ABERNETHY: And E.J., the Pope is scheduled to go to Mexico and to Cuba.
DIONNE: You know, the Vatican’s relationship with Cuba has been fascinating. I happen to be in Rome when Pope John Paul’s trip to Cuba was announced and there have been some interesting differences of opinion. The Vatican has tended to be in favor of a gradual, peaceful transition from the Castro regime. And the fact that the Pope is willing to go there speaks to this desire for a gradual change. Some of the Cuban community in the United States, the Catholic Cuban community one should say, are very uneasy about this. They would like a sort of harder push to get that regime out. So there have been some arguments over the years between our Cuban community, particularly in South Florida, and the Vatican. It will be fascinating to see how exactly, what Pope Benedict says about alterations in that regime and religious freedom. Castro himself, is a dictator, he also has had this kind of lifelong fascination with religion. He seems to be an atheist “but”. Maybe the “but”’s getting bigger as the years go by.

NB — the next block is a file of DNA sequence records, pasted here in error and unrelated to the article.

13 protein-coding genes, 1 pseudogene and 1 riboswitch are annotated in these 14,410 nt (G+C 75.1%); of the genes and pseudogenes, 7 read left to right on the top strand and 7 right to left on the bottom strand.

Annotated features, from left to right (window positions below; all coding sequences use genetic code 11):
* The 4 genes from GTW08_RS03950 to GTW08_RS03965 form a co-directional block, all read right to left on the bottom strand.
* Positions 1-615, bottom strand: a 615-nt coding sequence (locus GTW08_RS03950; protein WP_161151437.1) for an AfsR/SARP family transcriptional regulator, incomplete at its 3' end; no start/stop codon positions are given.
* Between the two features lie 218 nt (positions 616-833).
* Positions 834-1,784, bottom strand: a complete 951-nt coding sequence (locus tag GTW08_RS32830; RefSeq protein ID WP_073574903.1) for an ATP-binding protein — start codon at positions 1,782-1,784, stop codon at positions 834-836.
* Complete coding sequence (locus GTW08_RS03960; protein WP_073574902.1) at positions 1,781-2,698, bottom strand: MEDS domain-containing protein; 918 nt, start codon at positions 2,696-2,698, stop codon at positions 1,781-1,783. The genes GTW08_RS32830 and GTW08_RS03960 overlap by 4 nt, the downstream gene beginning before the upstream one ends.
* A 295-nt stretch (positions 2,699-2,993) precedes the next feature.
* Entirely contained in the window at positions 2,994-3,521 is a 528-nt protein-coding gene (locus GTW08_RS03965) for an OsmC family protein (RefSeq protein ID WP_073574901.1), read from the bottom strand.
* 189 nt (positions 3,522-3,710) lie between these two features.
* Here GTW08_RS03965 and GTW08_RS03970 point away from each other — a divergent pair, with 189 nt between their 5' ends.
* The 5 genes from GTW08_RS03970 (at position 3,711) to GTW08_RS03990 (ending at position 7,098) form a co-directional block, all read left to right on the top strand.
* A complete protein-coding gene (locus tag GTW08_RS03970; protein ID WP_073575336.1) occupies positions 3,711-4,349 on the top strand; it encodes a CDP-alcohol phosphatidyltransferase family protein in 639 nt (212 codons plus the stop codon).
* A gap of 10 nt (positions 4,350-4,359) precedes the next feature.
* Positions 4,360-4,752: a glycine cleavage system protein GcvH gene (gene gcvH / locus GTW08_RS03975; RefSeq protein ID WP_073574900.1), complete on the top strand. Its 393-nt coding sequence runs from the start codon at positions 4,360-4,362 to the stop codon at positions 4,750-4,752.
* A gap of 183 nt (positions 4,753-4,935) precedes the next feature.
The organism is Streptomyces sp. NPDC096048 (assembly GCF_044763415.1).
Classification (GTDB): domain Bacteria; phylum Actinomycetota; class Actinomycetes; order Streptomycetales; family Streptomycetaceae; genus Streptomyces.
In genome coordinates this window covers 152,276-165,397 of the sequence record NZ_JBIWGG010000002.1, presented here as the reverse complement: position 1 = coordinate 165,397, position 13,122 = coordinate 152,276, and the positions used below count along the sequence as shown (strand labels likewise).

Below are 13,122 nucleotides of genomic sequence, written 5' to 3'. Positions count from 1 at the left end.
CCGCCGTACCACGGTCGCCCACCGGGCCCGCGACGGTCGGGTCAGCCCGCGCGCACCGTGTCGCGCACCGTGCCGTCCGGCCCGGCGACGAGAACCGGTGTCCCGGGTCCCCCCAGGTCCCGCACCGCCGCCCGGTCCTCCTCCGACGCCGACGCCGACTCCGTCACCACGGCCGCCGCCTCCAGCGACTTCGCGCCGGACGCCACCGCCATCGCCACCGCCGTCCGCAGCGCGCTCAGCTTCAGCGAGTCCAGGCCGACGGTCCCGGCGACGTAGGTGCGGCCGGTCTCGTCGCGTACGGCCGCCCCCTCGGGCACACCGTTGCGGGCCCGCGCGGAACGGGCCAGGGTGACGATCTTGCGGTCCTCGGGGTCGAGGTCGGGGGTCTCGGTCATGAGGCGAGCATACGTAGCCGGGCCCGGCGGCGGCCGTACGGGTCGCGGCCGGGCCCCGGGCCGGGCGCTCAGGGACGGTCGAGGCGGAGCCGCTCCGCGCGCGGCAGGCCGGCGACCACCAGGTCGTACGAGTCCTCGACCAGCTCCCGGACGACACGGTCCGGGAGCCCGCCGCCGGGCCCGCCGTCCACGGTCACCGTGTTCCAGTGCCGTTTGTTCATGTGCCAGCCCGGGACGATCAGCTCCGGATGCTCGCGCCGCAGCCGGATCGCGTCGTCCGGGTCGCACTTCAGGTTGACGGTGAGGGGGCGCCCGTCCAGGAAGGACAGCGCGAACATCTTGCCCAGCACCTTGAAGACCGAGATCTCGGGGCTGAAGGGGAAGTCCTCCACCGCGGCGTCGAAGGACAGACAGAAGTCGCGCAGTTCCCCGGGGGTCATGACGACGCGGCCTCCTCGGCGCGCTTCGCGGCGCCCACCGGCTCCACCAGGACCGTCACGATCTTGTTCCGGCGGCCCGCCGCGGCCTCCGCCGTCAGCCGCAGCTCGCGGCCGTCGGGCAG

ABERNETHY: Folks, our time is almost up and in the couple minutes remaining I want to ask you, in addition to what we’ve just been talking about, what else are you watching? What are you really keeping an eye on that you think is going to be happening in 2012?